Template Biopsy 6 pos out of 40 3/25/11 GS 6

cantexplain
Regular Member


Date Joined Jun 2010
Total Posts : 74
   Posted 4/8/2011 11:03 AM (GMT -6)   
During the meeting ask what the doc thinks about your rapid PSA rise since October of last year - AS can be a good strategy, but the rate at which your PSA is moving up is troubling. 
Age at Dx: 56
DaVinci Prostatectomy: 10/28/09

Stage: T2C

Gleason - 3+4 = 7

Prosate: 52 grams

Incontinence - absolutely at first, better with time and kegels

ED - Indeed

Ziggy9
Veteran Member


Date Joined Jul 2008
Total Posts : 981
   Posted 4/8/2011 11:12 AM (GMT -6)   
Gleason 6 said...
Zig, I did watch the three videos. Thanks. I hope I have options to consider and if I do, I want to look at all of them and think them over. I'm really looking for questions to ask at this point.

I do want to ask the question "What if I do nothing". I know another 10 years sounds like a long time, but when I look back on the last ten and see how quickly they evaporated, I wonder if I had seven GOOD years to look forward to if I did nothing or 15 years with problems from which ever treatment I chose (and it seems as if there are potential problems and side effects from both surgery or radiation and I don't really want to start that discussion again), what would I choose? We are not going to live forever no matter what we do and when we die it will be now when it happens - not some time in the future. There will always be more life events (graduations, births, vacations) that we could wish to be alive for, but at some point we will have seen our last event. I think I have to enjoy what time I have left no matter how long that is.


That's the great quandary. One must decide the priorities of possible added life longevity and the quality of that life. I suggest you ask the how much time you have left more to judge the doctor by than really expect a set in stone solid answer. It showed mine to be really hungry for patients or not all that experienced. Of course this would be so much easier if you knew what after effects to expect and for how long before you had to make a decision but that's really a crap shoot. Through the years you'd see guys here with high numbers after treatment be just fine and then someone young with low risk numbers have permanent incontinence and ed go to slings, trimix shots ...etc all that afterward. You just don't know. After all that you can still go through successful treatment only to be hit by a bus a day later or have a heart disease appear soon after.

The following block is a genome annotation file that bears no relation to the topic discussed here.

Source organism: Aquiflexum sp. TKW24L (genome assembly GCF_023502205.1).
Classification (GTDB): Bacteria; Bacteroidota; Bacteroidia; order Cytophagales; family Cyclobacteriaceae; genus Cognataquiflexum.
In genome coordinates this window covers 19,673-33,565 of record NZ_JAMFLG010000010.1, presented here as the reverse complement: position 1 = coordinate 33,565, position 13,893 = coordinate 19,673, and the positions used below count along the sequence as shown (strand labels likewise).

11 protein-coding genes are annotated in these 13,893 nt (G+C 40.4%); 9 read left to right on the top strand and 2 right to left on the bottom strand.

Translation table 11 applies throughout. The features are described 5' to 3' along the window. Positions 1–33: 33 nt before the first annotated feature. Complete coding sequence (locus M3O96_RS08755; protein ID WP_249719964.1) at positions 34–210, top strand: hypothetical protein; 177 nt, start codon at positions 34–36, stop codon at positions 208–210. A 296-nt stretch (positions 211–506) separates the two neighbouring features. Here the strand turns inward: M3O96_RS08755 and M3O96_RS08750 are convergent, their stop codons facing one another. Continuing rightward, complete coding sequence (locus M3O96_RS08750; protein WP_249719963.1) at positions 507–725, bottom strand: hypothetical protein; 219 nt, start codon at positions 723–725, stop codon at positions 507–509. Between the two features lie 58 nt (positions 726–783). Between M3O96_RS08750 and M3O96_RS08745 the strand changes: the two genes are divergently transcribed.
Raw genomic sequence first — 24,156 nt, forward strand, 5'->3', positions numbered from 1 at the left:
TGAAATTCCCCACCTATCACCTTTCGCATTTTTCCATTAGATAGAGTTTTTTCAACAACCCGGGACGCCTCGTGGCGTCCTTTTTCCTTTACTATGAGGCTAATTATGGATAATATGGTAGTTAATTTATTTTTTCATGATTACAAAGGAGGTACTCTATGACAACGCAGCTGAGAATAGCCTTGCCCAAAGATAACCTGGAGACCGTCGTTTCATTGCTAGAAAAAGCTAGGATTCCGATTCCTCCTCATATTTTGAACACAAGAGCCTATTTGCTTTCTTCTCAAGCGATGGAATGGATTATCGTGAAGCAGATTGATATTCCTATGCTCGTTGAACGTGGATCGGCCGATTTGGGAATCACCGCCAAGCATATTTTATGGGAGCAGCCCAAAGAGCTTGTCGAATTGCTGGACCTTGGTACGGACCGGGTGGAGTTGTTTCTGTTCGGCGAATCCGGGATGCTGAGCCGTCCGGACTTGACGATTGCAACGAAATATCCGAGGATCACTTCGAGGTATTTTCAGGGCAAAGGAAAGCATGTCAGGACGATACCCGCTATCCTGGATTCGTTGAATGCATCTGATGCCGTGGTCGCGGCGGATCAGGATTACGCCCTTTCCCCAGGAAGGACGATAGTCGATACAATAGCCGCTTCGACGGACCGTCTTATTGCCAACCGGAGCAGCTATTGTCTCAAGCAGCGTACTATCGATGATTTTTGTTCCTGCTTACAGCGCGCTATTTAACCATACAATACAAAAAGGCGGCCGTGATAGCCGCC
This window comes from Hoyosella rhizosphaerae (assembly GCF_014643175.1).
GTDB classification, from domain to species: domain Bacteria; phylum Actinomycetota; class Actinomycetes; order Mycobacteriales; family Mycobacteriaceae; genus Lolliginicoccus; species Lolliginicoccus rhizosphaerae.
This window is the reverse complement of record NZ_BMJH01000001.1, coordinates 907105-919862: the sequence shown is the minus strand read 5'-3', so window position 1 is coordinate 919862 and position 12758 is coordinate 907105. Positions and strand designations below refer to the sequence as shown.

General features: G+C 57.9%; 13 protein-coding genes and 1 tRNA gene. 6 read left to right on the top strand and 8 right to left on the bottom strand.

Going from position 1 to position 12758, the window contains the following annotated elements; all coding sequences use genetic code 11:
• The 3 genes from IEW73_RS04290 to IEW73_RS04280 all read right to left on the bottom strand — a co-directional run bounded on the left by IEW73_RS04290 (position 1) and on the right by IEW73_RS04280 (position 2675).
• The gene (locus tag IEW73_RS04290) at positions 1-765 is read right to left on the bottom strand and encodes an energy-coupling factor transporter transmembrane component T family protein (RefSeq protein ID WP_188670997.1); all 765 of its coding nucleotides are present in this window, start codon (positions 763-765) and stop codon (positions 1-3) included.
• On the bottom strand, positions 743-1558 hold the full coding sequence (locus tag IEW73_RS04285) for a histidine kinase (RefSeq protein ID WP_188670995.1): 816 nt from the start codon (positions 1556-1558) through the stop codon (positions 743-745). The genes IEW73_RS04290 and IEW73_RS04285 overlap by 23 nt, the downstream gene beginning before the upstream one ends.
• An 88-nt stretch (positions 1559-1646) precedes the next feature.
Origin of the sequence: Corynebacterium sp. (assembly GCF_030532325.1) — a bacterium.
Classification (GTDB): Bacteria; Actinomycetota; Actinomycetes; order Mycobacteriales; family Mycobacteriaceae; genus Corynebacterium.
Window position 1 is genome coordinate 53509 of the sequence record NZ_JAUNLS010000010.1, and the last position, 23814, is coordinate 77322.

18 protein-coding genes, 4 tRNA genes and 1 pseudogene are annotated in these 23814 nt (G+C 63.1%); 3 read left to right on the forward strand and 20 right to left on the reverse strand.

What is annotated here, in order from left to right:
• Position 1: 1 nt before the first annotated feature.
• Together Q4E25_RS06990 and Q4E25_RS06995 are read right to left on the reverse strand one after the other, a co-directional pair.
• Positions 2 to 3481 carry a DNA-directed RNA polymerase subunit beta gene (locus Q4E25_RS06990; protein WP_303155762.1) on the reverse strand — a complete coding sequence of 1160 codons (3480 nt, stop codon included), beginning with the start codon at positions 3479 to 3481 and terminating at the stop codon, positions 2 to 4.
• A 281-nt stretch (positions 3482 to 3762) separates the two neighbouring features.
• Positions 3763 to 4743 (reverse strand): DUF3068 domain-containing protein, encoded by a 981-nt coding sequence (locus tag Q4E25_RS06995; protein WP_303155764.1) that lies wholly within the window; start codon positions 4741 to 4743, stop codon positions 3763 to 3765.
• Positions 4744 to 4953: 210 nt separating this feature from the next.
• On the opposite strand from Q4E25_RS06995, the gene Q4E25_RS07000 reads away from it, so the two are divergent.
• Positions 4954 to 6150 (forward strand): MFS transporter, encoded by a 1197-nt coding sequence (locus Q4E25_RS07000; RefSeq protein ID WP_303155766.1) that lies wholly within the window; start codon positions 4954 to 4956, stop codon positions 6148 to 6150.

Bottom line take your time deciding and if a treatment decision is made move ahead full throttle without looking back. .

Newporter
Regular Member


Date Joined Sep 2010
Total Posts : 225
   Posted 4/8/2011 11:18 AM (GMT -6)   
My suggestion:

1. PSA: history, velocity, Free vs Total vs size & volume of prostate. (Some said rapid increase, etc. are a possible indication of aggressiveness of cancer)

2. Biopsy: How many cores/samples taken; # of cores have cancer, what percentage have cancer; location of the cores that are positive, apex? posterior? anterior? transitional zone? (Some said where the cancers are located affect treatment selection)